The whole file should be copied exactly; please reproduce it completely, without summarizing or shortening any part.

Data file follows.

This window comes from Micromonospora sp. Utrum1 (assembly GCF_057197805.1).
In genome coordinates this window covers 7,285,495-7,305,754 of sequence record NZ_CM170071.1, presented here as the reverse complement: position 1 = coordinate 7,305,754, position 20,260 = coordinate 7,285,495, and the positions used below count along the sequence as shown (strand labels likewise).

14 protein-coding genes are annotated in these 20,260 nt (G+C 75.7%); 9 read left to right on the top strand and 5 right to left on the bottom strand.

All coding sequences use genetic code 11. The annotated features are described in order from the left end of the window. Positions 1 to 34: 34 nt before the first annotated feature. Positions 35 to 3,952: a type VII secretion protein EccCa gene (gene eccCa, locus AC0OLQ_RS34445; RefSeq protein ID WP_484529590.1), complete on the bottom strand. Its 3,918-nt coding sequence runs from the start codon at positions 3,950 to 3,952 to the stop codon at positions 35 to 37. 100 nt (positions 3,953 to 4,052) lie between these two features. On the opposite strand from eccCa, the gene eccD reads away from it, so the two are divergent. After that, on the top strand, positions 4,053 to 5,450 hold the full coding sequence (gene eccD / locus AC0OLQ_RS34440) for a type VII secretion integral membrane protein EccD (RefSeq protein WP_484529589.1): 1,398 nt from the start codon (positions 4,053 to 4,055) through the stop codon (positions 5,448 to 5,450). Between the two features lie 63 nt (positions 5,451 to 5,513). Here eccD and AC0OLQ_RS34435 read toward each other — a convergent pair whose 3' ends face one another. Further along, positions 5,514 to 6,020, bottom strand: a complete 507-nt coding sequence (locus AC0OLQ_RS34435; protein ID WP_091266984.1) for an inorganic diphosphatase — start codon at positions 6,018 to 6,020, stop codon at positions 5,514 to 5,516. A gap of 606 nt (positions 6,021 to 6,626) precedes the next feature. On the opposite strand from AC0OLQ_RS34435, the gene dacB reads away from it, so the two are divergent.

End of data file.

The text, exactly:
This window comes from Micromonospora sp. Utrum1 (assembly GCF_057197805.1).
In genome coordinates this window covers 7,285,495-7,305,754 of sequence record NZ_CM170071.1, presented here as the reverse complement: position 1 = coordinate 7,305,754, position 20,260 = coordinate 7,285,495, and the positions used below count along the sequence as shown (strand labels likewise).

14 protein-coding genes are annotated in these 20,260 nt (G+C 75.7%); 9 read left to right on the top strand and 5 right to left on the bottom strand.

All coding sequences use genetic code 11. The annotated features are described in order from the left end of the window. Positions 1 to 34: 34 nt before the first annotated feature. Positions 35 to 3,952: a type VII secretion protein EccCa gene (gene eccCa, locus AC0OLQ_RS34445; RefSeq protein ID WP_484529590.1), complete on the bottom strand. Its 3,918-nt coding sequence runs from the start codon at positions 3,950 to 3,952 to the stop codon at positions 35 to 37. 100 nt (positions 3,953 to 4,052) lie between these two features. On the opposite strand from eccCa, the gene eccD reads away from it, so the two are divergent. After that, on the top strand, positions 4,053 to 5,450 hold the full coding sequence (gene eccD / locus AC0OLQ_RS34440) for a type VII secretion integral membrane protein EccD (RefSeq protein WP_484529589.1): 1,398 nt from the start codon (positions 4,053 to 4,055) through the stop codon (positions 5,448 to 5,450). Between the two features lie 63 nt (positions 5,451 to 5,513). Here eccD and AC0OLQ_RS34435 read toward each other — a convergent pair whose 3' ends face one another. Further along, positions 5,514 to 6,020, bottom strand: a complete 507-nt coding sequence (locus AC0OLQ_RS34435; protein ID WP_091266984.1) for an inorganic diphosphatase — start codon at positions 6,018 to 6,020, stop codon at positions 5,514 to 5,516. A gap of 606 nt (positions 6,021 to 6,626) precedes the next feature. On the opposite strand from AC0OLQ_RS34435, the gene dacB reads away from it, so the two are divergent.